Cocktail & Other Recipes By Spirit Rum Cocktails

Rum Dum

A highball glass is filled with a light gold cocktail topped with foam. The drink rests on black marble, and the background is solid black.
Image: / Tim Nusog

This take on a rum sour was created more than 40 years ago by one Wilfred Sands. At the time he was the bartender at the exclusive Lyford Cay Club in New Providence, Bahamas. Reportedly, he adapted the recipe for a guest that wanted a rum drink that was “not too sweet.” Today, he still serves the drink, now as the Head Mixologist at the Red Turtle Tavern at John Watling’s Distillery in Nassau, Bahamas. According to the John Watling’s Distillery website, he is affectionately and respectfully known as Uncle Will there.

The closest relative to the Rum Dum is the iconic Daiquiri. However, the Rum Dum substitutes lemon juice for lime and plain sugar for simple syrup. It also adds an egg white for extra foaminess and a silky mouthfeel. While using a blend of rums in drinks is a common practice, here you’ll want to refrain, instead floating the darker amber rum on top, which adds layers, figuratively and literally, to the drink.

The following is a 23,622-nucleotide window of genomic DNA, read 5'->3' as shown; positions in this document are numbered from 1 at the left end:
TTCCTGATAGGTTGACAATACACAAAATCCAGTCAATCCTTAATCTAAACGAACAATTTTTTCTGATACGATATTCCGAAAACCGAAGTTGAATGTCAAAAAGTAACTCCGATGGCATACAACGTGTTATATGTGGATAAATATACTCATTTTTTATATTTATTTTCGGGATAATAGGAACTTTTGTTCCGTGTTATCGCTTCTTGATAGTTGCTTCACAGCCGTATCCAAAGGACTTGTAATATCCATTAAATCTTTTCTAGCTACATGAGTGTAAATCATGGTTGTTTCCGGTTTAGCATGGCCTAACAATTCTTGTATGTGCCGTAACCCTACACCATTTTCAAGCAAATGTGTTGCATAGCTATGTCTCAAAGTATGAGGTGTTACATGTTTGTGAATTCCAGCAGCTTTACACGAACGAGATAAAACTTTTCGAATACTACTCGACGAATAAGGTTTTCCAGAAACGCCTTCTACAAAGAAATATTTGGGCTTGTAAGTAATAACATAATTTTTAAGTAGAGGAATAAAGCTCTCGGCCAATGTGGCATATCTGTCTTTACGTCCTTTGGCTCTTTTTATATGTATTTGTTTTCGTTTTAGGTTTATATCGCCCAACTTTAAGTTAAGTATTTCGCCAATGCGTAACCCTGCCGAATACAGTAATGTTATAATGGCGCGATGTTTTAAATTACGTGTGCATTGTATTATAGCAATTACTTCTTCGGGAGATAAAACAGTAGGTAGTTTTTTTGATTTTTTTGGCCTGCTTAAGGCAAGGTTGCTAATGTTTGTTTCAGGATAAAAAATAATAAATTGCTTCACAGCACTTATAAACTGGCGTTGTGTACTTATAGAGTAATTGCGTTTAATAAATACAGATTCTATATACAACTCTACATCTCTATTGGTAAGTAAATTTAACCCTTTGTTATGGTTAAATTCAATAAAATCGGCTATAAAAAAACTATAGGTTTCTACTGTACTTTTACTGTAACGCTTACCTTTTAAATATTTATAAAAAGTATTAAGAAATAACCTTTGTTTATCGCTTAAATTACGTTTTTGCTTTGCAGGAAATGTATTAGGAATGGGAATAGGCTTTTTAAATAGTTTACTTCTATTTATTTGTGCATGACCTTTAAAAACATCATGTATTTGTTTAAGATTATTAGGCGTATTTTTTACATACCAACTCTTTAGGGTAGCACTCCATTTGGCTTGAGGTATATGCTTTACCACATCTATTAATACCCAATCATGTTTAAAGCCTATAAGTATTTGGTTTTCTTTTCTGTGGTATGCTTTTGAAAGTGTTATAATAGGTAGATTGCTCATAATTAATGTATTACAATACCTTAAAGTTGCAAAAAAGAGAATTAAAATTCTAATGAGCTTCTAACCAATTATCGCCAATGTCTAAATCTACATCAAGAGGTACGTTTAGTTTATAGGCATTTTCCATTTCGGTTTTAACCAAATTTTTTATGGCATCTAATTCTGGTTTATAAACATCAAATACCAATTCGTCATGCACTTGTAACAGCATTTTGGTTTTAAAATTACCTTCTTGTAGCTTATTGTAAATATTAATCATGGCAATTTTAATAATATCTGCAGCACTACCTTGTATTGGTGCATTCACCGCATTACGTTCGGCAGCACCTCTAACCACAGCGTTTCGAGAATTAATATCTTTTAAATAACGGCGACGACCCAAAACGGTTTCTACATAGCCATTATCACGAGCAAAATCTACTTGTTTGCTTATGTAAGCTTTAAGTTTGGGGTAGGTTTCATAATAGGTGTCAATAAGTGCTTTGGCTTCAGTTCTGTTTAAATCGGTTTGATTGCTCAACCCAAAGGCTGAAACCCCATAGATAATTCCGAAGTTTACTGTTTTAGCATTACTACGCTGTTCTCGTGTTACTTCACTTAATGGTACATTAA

As with any sort of rum drink, there is always an opportunity to play with whatever rum you have on hand. After all, John Watling’s rum was not available when Sands first invented the Rum Dum in 1971. What is advisable, however, is to use a light rum for the base of the drink and a darker pot still rum for the float. Pot still rums often have what is referred to as a “funk,” an aromatic richness and earthiness that many rum fans adore. Using such a distinct rum for the float means that the Rum Dum transforms as you drink it. It starts with the bold wildness of the pot still, then goes into the more gentle, sweet and sour elements of the drink itself. Eventually what remains of the float will naturally incorporate into the drink, further transforming it as the flavors meld. The float also provides a visual treat with the layer of rum separate from the rest.

Layering the rum can be a bit tricky. One tip is to place a spoon upside down against the top of the drink, and slowly pour the rum down the backside of the spoon so the added rum doesn’t break the cocktail’s surface.


  • 1 1/4 ounce John Watling’s pale rum
  • 1 1/4 ounce fresh lemon juice
  • 1 teaspoon sugar
  • 1 ounce egg white
  • 1/2 ounce John Watling’s amber rum


  1. Add the pale rum, lemon juice, sugar and egg white to a shaker and vigorously dry-shake (without ice).

  2. Add ice and shake again until well-chilled.

  3. Strain into a highball glass over fresh ice.

  4. Gently pour the amber rum on top as a float.

Raw Egg Warning

Consuming raw and lightly cooked eggs poses a risk of food-borne illness.